globalisation 2008

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Published on February 24, 2008

Author: UpBeat

Source: authorstream.com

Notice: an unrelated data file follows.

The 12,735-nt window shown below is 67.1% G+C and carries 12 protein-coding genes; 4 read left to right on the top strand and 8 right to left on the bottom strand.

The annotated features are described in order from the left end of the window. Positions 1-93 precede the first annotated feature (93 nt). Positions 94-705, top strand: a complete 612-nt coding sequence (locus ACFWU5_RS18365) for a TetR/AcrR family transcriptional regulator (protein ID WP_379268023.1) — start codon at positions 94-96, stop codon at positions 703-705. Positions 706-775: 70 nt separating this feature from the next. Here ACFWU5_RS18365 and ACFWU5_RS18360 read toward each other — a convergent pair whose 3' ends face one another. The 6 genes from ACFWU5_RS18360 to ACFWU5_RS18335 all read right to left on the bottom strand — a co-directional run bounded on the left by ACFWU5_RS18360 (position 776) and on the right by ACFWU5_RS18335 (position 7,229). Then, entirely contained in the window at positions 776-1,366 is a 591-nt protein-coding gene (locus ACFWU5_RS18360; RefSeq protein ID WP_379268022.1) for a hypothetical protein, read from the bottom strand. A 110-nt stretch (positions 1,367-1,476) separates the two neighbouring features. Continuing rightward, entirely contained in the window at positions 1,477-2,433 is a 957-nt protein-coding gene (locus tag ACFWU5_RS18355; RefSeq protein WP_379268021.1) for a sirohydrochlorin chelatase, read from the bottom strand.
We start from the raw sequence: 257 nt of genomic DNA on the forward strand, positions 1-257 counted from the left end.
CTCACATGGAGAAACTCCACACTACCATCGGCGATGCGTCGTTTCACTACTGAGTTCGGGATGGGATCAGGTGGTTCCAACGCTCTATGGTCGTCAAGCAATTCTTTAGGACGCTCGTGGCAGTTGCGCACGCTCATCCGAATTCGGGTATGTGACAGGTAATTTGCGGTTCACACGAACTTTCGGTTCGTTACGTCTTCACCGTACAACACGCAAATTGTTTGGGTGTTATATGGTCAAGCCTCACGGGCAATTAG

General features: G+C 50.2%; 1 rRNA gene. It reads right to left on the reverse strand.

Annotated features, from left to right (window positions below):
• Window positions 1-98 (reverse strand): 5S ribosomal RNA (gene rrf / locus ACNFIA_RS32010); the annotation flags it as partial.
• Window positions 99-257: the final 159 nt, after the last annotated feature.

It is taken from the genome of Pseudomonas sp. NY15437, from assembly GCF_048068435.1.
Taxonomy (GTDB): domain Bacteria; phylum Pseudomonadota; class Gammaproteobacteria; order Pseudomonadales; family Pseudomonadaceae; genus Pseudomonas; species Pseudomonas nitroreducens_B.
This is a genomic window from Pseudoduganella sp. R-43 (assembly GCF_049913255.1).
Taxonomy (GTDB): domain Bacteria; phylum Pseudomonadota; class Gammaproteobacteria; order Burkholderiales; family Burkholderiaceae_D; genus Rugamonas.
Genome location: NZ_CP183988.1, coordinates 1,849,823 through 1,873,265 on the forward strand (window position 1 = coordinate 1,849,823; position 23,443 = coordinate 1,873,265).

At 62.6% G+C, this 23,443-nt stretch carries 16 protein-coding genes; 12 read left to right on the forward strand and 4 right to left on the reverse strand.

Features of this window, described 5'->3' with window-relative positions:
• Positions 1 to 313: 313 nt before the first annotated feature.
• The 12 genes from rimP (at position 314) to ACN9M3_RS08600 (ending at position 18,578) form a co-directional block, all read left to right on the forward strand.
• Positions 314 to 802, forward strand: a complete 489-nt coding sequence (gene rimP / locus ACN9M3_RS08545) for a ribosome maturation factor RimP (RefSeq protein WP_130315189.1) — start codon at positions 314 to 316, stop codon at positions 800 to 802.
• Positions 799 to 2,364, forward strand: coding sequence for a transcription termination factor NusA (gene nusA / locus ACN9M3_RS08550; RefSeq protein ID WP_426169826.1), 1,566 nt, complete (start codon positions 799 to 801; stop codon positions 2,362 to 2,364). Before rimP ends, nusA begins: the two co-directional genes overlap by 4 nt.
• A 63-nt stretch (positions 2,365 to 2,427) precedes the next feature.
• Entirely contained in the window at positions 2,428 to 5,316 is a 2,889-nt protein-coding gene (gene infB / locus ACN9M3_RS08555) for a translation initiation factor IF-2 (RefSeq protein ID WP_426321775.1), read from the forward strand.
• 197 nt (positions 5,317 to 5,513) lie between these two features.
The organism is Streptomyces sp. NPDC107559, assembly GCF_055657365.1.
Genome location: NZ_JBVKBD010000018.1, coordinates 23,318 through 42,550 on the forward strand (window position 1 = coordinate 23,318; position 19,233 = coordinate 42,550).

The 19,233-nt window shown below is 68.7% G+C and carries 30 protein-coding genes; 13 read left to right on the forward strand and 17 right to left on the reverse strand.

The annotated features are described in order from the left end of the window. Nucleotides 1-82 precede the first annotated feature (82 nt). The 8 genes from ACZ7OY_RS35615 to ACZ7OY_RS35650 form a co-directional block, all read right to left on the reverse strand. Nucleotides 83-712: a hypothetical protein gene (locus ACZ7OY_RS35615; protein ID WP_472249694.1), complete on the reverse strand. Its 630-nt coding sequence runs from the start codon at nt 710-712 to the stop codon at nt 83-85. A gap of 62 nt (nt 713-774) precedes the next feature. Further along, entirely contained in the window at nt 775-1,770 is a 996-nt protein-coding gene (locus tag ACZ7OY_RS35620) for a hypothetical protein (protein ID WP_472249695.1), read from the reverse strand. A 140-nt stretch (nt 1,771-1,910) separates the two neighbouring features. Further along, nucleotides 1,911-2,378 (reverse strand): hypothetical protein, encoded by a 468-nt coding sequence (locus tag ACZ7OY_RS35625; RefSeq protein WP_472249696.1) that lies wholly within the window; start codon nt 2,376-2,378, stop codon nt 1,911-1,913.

Trends in Globalisation and the World Economy:  Trends in Globalisation and the World Economy The Rt Hon John Redwood MP What is Globalisation? :  What is Globalisation? The increase of goods and services which are traded over national borders and between continents. The pursuit of specialisation by cities/regions/countries that have a relative advantage in supplying particular goods and services, eg. Textiles and DVDs from China; software from the USA; financial services from the City of London; cars from Germany. The manufacture of complex products by making components and sub assemblies in different countries and continents before final assembly, eg. Vehicles/Airbus planes. The homogenisation of goods and services – do we all want a MacDonald's washed down with a Coke, with a laptop running Microsoft programmes? What is good about Globalisation? :  What is good about Globalisation? It delivers higher living standards to more people The more people specialise and trade the higher average incomes will be It spreads best practice and new ideas rapidly It allows many to enjoy global brands Large companies can put more money into research, innovation, sales, service It allows more people to live the Hollywood dream Creates the potential for footballers, pop and film stars and others to become fabulously rich What is good about globalisation? :  What is good about globalisation? Richer is cleaner – good for the environment Better medical knowledge – longer lives Allows poorer countries to develop and cuts poverty Instant news and communications exposes tyrants and bad governments to more international pressure If you do not like the products of global companies you do not have to buy them What is bad about Globalisation?:  What is bad about Globalisation? Some say: It is a new form of imperialism led by the USA It damages the environment It accentuates the gap between rich and poor It leads to exploitation of cheap labour and of developing countries It substitutes material values for more spiritual ones Is there an alternative to Globalisation?:  Is there an alternative to Globalisation? The main alternative to global capitalism (allied to democracy) tried in the twentieth century was communism. This too became a global creed. It created a communist world which was poorer, dirtier and less free than the west. Many communists held global ambitions for their ideology. It collapsed in the USSR/Europe at the end of the 1980s through a series of popular revolts, and is being transformed by capitalist economics in China today. Today the critics of globalisation have in mind a mixture of more localism, accepting lower incomes in return for a gentler, kinder society as they see it; and a new globalism, based on redistribution of income between the west and the rest through action by global institutions like the World Bank and UN, and increased aid budgets. Is there an alternative to Globalisation?:  Is there an alternative to Globalisation? The main alternative to global capitalism (allied to democracy) tried in the twentieth century was communism. This too became a global creed. Encouraging local action means losing the benefits of international specialisation and slows down the transmission of new ideas. Higher aid without freer trade can simply line the pockets of Third World Dictators and discourage poorer countries seeking to improve themselves. Unless Government is reformed in the developing world many will still be subject to civil war, famine and denial of human rights. Slide8:  Which model of development works best? Index of Economic Freedom:  Index of Economic Freedom Three models for world development:  USA, EU and China US based on democratic challenge EU based on bureaucratic consensus China based on political repression allied to progressive Economic liberalism US lower taxes and more free enterprise EU higher taxes and more Government management China low taxes and great freedom in lead sectors only US lighter regulation EU stronger and wider ranging regulation China less regulation in lead sectors allied to Government control of Liberalisation process US allows you to do what the law does not stop EU allows you to do what they set out in law China allows you to do what suits those in power US globally engaged EU more introspective China invites in the best of the world in selected areas Three models for world development The political context – The US:  The political context – The US US - a settled constitution based on: Unified country following civil war Separation of powers between executive, legislature and judiciary Stable relationship between Member States and the Federal powerful government Most powerful country in world, capable of projecting its power Only serious political risk/threat is that of terrorism against the world’s superpower No likelihood of political instability or major change of system The Political Context – The EU:  The Political Context – The EU EU – a troubled and evolving constitution set up shortly after the end of World War II – now looking very old-fashioned A set of divided countries coming together No clear democratic control over executive or judiciary – a largely impotent Parliament with no power to tax or legislate on its own Unstable relationships – how many States? And what relationship should they have to the central government? Little power outside the borders of EU and no established way of supporting its foreign policy outside the EU area Serious political risks of instability as different countries, peoples and parties want very different degrees of centralisation and government interference in Member States’ affairs. Over the next fifty years, there will be massive changes in the relationships and power balances. Not immune to risk of terrorism – both internal and external. Risk of nationalist movements arising against the EU. The Political Context - China:  The Political Context - China One party state Main decisions made by Committee of the Political Bureau of the Communist Party Entered WTO arrangements 10th October 2000 Collective farming dismantled - rapid movement of people from rural to urban areas Pursuing the Hong Kong/Singapore model of economic development through liberalisation and foreign capital allied to an authoritarian political system Imbalance of Power – EU vs US:  Imbalance of Power – EU vs US The EU has a bigger military force in terms of numbers of service personnel, but it is very poorly armed and ill equipped to move outside the European territorial area. The US has a near monopoly of modern troop carriers by sea and air, especially when acting with the UK as its main ally Imbalance of Power EU v US:  Imbalance of Power EU v US The Rise of China:  The Rise of China China is currently the world’s sixth largest economy at market exchange rates and the second largest at purchasing power parity rates Treasury forecast: 3% of world output 1980 19% of world output 2015 G7 countries (USA, Canada, Germany, France, Italy, Japan, UK): 50% world output 1980 Estimated 33% of world output 2015 Population Change:  Population Change The US has a dynamic population, growing from live births and immigration. The EU, excluding the UK and Ireland, has a falling population Projected Total Population Millions 2005 2050 change % change EU “27” 489 473 - 16 - 3.3% USA 298 394 + 96 + 32.5% China 1,315 1,392 + 77 + 5.8% Projected Working Age (15-64) Populations (millions) EU “27” and others:  Projected Working Age (15-64) Populations (millions) EU “27” and others Source: United Nations, Population Division, World Population Prospects: The 2004 Revision, Eurostat Tax Burden in EU Countries as a Percentage of GDP:  Tax Burden in EU Countries as a Percentage of GDP Tax Burden in Developed Countries as a Percentage of GDP:  Tax Burden in Developed Countries as a Percentage of GDP Tax Burden in Developing Countries as a Percentage of GDP:  Tax Burden in Developing Countries as a Percentage of GDP Source: OECD, Revenue Statistics 1965-2005, 2006, Table A and Global Competitiveness Yearbook 2005 GDP growth rates comparisons EU/US:  GDP growth rates comparisons EU/US Growth Rates 2001 – 2005 % change:  Growth Rates 2001 – 2005 % change USA UK Eurozone Germany 10.67 9.88 5.47 2.42 Forecasts 2006-07 (OECD) 6.8 5.4 4.4 Growth rates 2001-06 11.4 10.43 5.71 UK Share of international financial markets:  UK Share of international financial markets UK US Germany % % % Cross border bank lending 20 9 11 Foreign equities turnover 43 31 3 Foreign exchange dealing 31 19 5 International Bonds 60 Hedge Fund assets 14 74 0 Likely developments - US:  Likely developments - US Fast growth Fast technology growth Economic policy geared to domestic requirements of large single market Interest rates and money growth to facilitate growth Free enterprise competition driven model Likely developments - EU:  Likely developments - EU Population reduction Slower and lop-sided technology growth influenced heavily by government Economic policy in flux, trying to adapt to the different national and regional markets of the Euro-land area Interest rates and money growth that are compromises for the different needs of different parts of the EU Government/cartel/regulation driven model in certain key sectors, linked to competition driven model in other parts Likely developments – China:  Likely developments – China Continued rapid growth in output and per capita incomes. Growth of large domestic market for cars, household goods and other manufactured products. China accounts for 76% of world exports of leather goods, 55% of textiles and 32% of radio, TV and communications equipment. These sectors will continue to advance. China will now liberalise engineering including vehicle manufacture, chemicals and pharmaceuticals. These sectors will now grow very quickly.China will overtake UK, Germany and Japan and become second largest world economy at market exchange rates in the next twenty years. Europe’s declining share of global output:  Europe’s declining share of global output Estimated Changes in Percentage of Global Output Source: IMF Consensus Forecast, HM Treasury Europe’s Labour Market Challenge:  Europe’s Labour Market Challenge Source: Eurostat and OECD At A Glance Source: Institut Francais des Relations International:  Source: Institut Francais des Relations International New entrants to EU:  New entrants to EU The Rt Hon John Redwood MP:  The Rt Hon John Redwood MP Author of ‘Superpower Struggles’ & ‘Just Say No!’